Facebook founder Mark Zuckerberg has been in the news quite a bit recently—and not just because of developments related to his global social network. In December he announced, through an open letter to his newborn daughter, that he and wife Priscilla Chan were dedicating 99 percent of their Facebook stock to philanthropic causes that would, among other things, advance human potential.
“Advancing human potential is about pushing the boundaries on how great a human life can be,” the letter read. “Can you learn and experience 100 times more than we do today? Can our generation cure disease so you live much longer and healthier lives?”
Zuckerberg’s new year’s resolution was to build an artificial intelligence system in his home, complete with voice and facial recognition, to do everything from adjusting temperature and lighting to automatically reordering supplies and monitoring his baby.
Then, in late February, he introduced journalists at the Mobile World Congress in Spain to his virtual reality technology. An image of a satisfied Zuckerberg walking by hundreds of plugged-in, unaware humans caused some to comment that he looked like an all-powerful overlord in a dystopian tech future.
These may seem like no more than the fanciful hobbies of the eighth-richest person on the planet. But Zuckerberg’s gadgets reflect a worldview that has captivated many of our scientific and technological elites: humans will become the best versions of ourselves through the augmentation of technology.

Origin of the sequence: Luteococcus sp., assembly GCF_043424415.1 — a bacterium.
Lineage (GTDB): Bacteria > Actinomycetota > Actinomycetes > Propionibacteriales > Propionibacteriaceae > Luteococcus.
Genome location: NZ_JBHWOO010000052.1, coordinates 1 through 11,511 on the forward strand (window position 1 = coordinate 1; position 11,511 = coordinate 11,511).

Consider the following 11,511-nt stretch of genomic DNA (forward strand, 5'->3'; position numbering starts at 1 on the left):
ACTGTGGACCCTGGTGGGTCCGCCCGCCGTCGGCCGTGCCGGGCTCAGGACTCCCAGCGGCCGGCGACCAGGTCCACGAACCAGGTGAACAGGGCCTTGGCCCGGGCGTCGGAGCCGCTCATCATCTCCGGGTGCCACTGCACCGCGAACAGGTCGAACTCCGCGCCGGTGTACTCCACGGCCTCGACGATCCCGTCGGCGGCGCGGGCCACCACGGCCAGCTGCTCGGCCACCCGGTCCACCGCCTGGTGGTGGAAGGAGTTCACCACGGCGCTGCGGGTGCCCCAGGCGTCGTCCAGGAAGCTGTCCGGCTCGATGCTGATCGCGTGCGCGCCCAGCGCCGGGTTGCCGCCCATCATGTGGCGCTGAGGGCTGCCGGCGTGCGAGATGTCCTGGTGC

Stronger, healthier, smarter
Such faith in technology to vastly expand the capabilities of humans is referred to as transhumanism. Along with Zuckerberg, other wealthy and influential adherents to transhumanism include LinkedIn founder Reid Hoffman and Google cofounders Sergey Brin and Larry Page. These Silicon Valley titans have already revolutionized the way we access information and build relationships. Their next goal is to create technologies that will remake Homo sapiens into a stronger, healthier, and smarter species than our physical bodies alone could allow.
They are dedicating billions of dollars and the greatest minds in science and engineering to develop a range of human-enhancing innovations. Virtual reality promises to transport us anywhere. Wearable devices put us closer to connecting the human brain to the digital cloud. Genome editing allows us to design our babies and cure any disease or disability, up to and including death itself.
Such ideas may seem distant, over our heads, or irrelevant. But many of the devices we cling to, and the new technologies we await, come out of a culture that’s increasingly shaped by this philosophy.
Transhumanists would argue that we already demand and depend upon technology to increase our capabilities: Excel spreadsheets do our math; the Internet widely expands our knowledge base; gene therapy treats cancer and other diseases. For them, the vision of human existence becoming fully integrated with machines is just the next iteration of our current reality.
“We will increasingly become non-biological,” predicts renowned inventor and leading transhumanist Ray Kurzweil. “Our thinking will be a hybrid of our biological brains and the cloud.” Kurzweil expects humans’ minds to be “fully backed up” and our bodies essentially immortal by as soon as 2045. (Kurzweil, age 67, takes 150 supplements a day in hopes of living long enough to benefit from life-extending technologies. If he dies, he plans to be cryogenically frozen so he can be reanimated in the future.)